Blood Mountain is Mastodon‘s second heaviest record behind Remission. It’s the first album by the band that shakes off the sludgy, slightly doom metal-like attributes of their early works, and introduces a cleaner sound that would be further developed upon later on. Blood Mountain was an in between point between their original sound and their later more clean approach, incorporating influences from both types of their music. However, it also uses more prog influences that were later the driving force for Crack the Skye. The mix of styles makes for an interesting album, and an unforgettable listen. Although there are admittedly too much instrumental gaps and some of the problems in Leviathan can still be heard, the musicianship is incredible, with Brann Dailor and Brent Hinds at their very best, so there isn’t a dull moment. It’s a joy to hear the band at their best on their respective instruments, and that is what you get from Blood Mountain.
Little touches like the awesome cameo appearances from Cedric Bixler-Zavala, Ikey Owens (both Mars Volta members) and Josh Homme (Queens of the Stone Age frontman) also make for nice inclusions, along with the amazing surprise at the end of Pendulous Skin, to boot.
The Wolf is Loose
Colony of Birchmen
This Mortal Soil
Once More ‘Round the Sun (2014)
I can’t stop listening to Once More ‘Round the Sun, and I don’t think I’ll ever stop. The atmosphere in this record is spot on, with an incredible sound wall across the whole thing. Brent Hinds is great as ever, and so is Brann Dailor, but the stand out on this record is Troy Sanders – on both the bass and the microphone. His super-cool laid back slap bass controls the album from peak to trough, as he delivers his most accomplished vocal performance to date. Brann Dailor’s vocals are delivered to perfection, too, carrying on that lighter feel brought from The Hunter. The melodies are the best they have ever been, as Tread Lightly, The Motherload and Ember City emphatically show with their ever memorable choruses – and even song structures, I know these songs note through note. Once More ‘Round the Sun, more than anything, possesses a deep and accomplished sound which is their loudest and most impressive to date, as the fill-heavy drums, bass tunes and guitar licks bash the eardrums apart.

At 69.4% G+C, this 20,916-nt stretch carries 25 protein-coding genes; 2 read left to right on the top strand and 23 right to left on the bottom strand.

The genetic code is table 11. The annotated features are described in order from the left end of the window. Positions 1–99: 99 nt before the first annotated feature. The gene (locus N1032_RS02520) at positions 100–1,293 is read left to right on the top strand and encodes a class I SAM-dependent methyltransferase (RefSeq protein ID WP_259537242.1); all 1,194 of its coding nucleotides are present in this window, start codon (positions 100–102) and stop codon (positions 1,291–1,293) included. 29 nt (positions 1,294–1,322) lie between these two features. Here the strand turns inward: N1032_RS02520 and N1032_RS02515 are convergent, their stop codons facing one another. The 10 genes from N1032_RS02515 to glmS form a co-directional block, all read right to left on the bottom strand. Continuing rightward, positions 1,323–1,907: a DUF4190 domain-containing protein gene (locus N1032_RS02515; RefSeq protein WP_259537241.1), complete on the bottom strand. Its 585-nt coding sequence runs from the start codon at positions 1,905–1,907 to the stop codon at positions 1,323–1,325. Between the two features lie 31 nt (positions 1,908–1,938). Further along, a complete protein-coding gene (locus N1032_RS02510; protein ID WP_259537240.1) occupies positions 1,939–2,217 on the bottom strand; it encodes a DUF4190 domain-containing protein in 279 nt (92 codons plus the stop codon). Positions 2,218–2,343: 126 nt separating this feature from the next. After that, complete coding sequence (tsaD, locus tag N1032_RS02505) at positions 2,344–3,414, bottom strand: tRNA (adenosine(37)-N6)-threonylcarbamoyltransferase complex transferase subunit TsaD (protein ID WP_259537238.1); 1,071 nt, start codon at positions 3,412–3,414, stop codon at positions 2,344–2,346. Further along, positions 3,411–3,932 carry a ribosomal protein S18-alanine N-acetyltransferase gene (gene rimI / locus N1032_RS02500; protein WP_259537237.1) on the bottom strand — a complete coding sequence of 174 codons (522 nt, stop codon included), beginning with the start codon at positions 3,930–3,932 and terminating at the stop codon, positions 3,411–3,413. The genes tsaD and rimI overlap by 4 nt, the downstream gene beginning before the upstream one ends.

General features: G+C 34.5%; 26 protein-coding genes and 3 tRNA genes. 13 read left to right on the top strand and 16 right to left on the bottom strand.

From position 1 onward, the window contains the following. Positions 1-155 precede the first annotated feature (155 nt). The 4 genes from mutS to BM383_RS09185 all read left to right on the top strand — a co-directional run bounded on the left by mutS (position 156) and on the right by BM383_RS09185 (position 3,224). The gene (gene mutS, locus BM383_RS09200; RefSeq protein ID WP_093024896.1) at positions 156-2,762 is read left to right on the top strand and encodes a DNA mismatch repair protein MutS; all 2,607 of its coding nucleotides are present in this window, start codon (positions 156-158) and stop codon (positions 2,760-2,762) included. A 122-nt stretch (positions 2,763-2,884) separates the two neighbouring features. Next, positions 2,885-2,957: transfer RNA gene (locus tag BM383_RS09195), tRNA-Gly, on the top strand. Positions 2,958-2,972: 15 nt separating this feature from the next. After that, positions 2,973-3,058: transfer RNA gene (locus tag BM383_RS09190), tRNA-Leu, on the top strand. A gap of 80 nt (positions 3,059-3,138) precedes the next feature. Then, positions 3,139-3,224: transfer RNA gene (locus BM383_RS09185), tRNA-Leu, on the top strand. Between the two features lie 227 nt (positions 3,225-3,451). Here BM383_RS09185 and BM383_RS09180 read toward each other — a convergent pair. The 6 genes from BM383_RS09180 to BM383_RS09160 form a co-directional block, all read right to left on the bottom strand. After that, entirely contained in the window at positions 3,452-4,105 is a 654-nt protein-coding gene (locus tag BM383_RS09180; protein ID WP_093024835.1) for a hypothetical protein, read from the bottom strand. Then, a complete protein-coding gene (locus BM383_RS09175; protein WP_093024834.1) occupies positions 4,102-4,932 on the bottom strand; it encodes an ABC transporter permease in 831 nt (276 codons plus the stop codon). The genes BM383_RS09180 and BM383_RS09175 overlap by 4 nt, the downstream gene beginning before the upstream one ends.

It’s a damn cool record, all that holds it back from the top spot are one or two weaker tracks.
Chimes At Midnight
Asleep in the Deep
Crack the Skye (2009)
This album is special. What I would consider one of the best albums of all time, Crack the Skye is a progressive metal masterclass. It possesses the musical skill expected of Mastodon and more, as the album explores deeper prog themes. It keeps the power of Blood Mountain, but smooths the edges and gives it that something extra. It has an equally impressive sound to that of Once More ‘Round the Sun, and is house to prog metal greats ranging from Oblivion to The Czar. The record showed fans and critics alike that Mastodon could play more patient material, and didn’t need to make their music heavy to be good – something they hinted at with Blood Mountain. Jeering guitar solos and big symbols pervade through the seven masterpieces on Crack the Skye, with a giant and powerful sound wall created.
Knowing the tragic story behind the album also makes it that bit more effective, as along with songs like Oblivion being so incredible in their instrumental depth and their huge melodies, they come across as emotional too. Crack the Skye was the coming of age for Mastodon, where they refined their sound to perfection and delivered a truly great record to be enjoyed by prog and metal fans alike. They haven’t done anything better since, but based on their progress made with Once More ‘Round the Sun I’m hopeful that there will be a Mastodon album of this quality yet again.
ALL OF THE SONGS.